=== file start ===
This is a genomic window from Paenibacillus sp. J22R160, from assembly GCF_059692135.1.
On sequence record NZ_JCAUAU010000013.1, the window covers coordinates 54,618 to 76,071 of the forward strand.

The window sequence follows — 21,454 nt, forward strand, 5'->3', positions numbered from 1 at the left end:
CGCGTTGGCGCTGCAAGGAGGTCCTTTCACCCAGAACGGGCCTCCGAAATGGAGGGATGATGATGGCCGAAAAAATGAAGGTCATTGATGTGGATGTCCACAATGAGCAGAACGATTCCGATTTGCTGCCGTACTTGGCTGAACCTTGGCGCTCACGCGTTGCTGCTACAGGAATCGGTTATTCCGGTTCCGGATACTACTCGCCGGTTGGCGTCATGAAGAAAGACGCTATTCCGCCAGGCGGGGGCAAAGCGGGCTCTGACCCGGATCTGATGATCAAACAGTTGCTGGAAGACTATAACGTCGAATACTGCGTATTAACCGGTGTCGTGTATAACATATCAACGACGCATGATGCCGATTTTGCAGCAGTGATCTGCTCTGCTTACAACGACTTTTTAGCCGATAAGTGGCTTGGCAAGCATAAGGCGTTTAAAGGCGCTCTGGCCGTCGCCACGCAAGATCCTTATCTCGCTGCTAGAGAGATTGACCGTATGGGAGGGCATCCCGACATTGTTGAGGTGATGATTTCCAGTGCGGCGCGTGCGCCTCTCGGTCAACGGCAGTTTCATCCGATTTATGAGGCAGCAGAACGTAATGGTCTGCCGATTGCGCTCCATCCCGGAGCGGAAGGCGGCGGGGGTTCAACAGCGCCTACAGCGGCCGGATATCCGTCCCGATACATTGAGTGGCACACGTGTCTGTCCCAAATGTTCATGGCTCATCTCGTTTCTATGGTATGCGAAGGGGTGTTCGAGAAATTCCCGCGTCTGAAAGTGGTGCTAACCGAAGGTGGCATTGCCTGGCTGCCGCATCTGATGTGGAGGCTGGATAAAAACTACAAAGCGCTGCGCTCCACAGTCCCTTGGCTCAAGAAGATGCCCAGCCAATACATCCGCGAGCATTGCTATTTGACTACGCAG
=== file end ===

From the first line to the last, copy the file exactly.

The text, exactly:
This is a genomic window from Paenibacillus sp. J22R160, from assembly GCF_059692135.1.
On sequence record NZ_JCAUAU010000013.1, the window covers coordinates 54,618 to 76,071 of the forward strand.

The window sequence follows — 21,454 nt, forward strand, 5'->3', positions numbered from 1 at the left end:
CGCGTTGGCGCTGCAAGGAGGTCCTTTCACCCAGAACGGGCCTCCGAAATGGAGGGATGATGATGGCCGAAAAAATGAAGGTCATTGATGTGGATGTCCACAATGAGCAGAACGATTCCGATTTGCTGCCGTACTTGGCTGAACCTTGGCGCTCACGCGTTGCTGCTACAGGAATCGGTTATTCCGGTTCCGGATACTACTCGCCGGTTGGCGTCATGAAGAAAGACGCTATTCCGCCAGGCGGGGGCAAAGCGGGCTCTGACCCGGATCTGATGATCAAACAGTTGCTGGAAGACTATAACGTCGAATACTGCGTATTAACCGGTGTCGTGTATAACATATCAACGACGCATGATGCCGATTTTGCAGCAGTGATCTGCTCTGCTTACAACGACTTTTTAGCCGATAAGTGGCTTGGCAAGCATAAGGCGTTTAAAGGCGCTCTGGCCGTCGCCACGCAAGATCCTTATCTCGCTGCTAGAGAGATTGACCGTATGGGAGGGCATCCCGACATTGTTGAGGTGATGATTTCCAGTGCGGCGCGTGCGCCTCTCGGTCAACGGCAGTTTCATCCGATTTATGAGGCAGCAGAACGTAATGGTCTGCCGATTGCGCTCCATCCCGGAGCGGAAGGCGGCGGGGGTTCAACAGCGCCTACAGCGGCCGGATATCCGTCCCGATACATTGAGTGGCACACGTGTCTGTCCCAAATGTTCATGGCTCATCTCGTTTCTATGGTATGCGAAGGGGTGTTCGAGAAATTCCCGCGTCTGAAAGTGGTGCTAACCGAAGGTGGCATTGCCTGGCTGCCGCATCTGATGTGGAGGCTGGATAAAAACTACAAAGCGCTGCGCTCCACAGTCCCTTGGCTCAAGAAGATGCCCAGCCAATACATCCGCGAGCATTGCTATTTGACTACGCAG